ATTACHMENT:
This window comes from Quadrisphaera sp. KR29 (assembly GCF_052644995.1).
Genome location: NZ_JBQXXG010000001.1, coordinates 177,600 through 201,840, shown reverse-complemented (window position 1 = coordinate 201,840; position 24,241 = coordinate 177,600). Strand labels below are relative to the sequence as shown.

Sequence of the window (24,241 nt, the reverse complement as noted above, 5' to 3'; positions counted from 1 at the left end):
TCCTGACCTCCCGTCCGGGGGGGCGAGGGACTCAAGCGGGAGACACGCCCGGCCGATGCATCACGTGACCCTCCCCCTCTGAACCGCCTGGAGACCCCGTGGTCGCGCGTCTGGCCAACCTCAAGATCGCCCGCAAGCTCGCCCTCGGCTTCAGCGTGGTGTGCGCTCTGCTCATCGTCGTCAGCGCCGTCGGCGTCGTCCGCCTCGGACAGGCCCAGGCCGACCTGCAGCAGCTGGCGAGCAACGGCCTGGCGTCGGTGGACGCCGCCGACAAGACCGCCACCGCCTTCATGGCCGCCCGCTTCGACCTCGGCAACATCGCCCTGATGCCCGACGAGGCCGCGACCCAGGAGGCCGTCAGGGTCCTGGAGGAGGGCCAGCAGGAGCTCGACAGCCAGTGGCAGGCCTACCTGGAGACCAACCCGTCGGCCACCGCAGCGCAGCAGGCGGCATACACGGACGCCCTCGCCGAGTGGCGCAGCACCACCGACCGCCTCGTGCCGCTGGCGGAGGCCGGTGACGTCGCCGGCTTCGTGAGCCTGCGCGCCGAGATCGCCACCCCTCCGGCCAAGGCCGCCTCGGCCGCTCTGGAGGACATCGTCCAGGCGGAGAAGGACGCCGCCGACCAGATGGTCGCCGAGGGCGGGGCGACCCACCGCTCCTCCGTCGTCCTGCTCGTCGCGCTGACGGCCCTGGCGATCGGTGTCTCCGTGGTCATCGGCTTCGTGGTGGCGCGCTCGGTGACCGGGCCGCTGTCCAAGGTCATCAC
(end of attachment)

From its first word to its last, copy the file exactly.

This window comes from Quadrisphaera sp. KR29 (assembly GCF_052644995.1).
Genome location: NZ_JBQXXG010000001.1, coordinates 177,600 through 201,840, shown reverse-complemented (window position 1 = coordinate 201,840; position 24,241 = coordinate 177,600). Strand labels below are relative to the sequence as shown.

Sequence of the window (24,241 nt, the reverse complement as noted above, 5' to 3'; positions counted from 1 at the left end):
TCCTGACCTCCCGTCCGGGGGGGCGAGGGACTCAAGCGGGAGACACGCCCGGCCGATGCATCACGTGACCCTCCCCCTCTGAACCGCCTGGAGACCCCGTGGTCGCGCGTCTGGCCAACCTCAAGATCGCCCGCAAGCTCGCCCTCGGCTTCAGCGTGGTGTGCGCTCTGCTCATCGTCGTCAGCGCCGTCGGCGTCGTCCGCCTCGGACAGGCCCAGGCCGACCTGCAGCAGCTGGCGAGCAACGGCCTGGCGTCGGTGGACGCCGCCGACAAGACCGCCACCGCCTTCATGGCCGCCCGCTTCGACCTCGGCAACATCGCCCTGATGCCCGACGAGGCCGCGACCCAGGAGGCCGTCAGGGTCCTGGAGGAGGGCCAGCAGGAGCTCGACAGCCAGTGGCAGGCCTACCTGGAGACCAACCCGTCGGCCACCGCAGCGCAGCAGGCGGCATACACGGACGCCCTCGCCGAGTGGCGCAGCACCACCGACCGCCTCGTGCCGCTGGCGGAGGCCGGTGACGTCGCCGGCTTCGTGAGCCTGCGCGCCGAGATCGCCACCCCTCCGGCCAAGGCCGCCTCGGCCGCTCTGGAGGACATCGTCCAGGCGGAGAAGGACGCCGCCGACCAGATGGTCGCCGAGGGCGGGGCGACCCACCGCTCCTCCGTCGTCCTGCTCGTCGCGCTGACGGCCCTGGCGATCGGTGTCTCCGTGGTCATCGGCTTCGTGGTGGCGCGCTCGGTGACCGGGCCGCTGTCCAAGGTCATCAC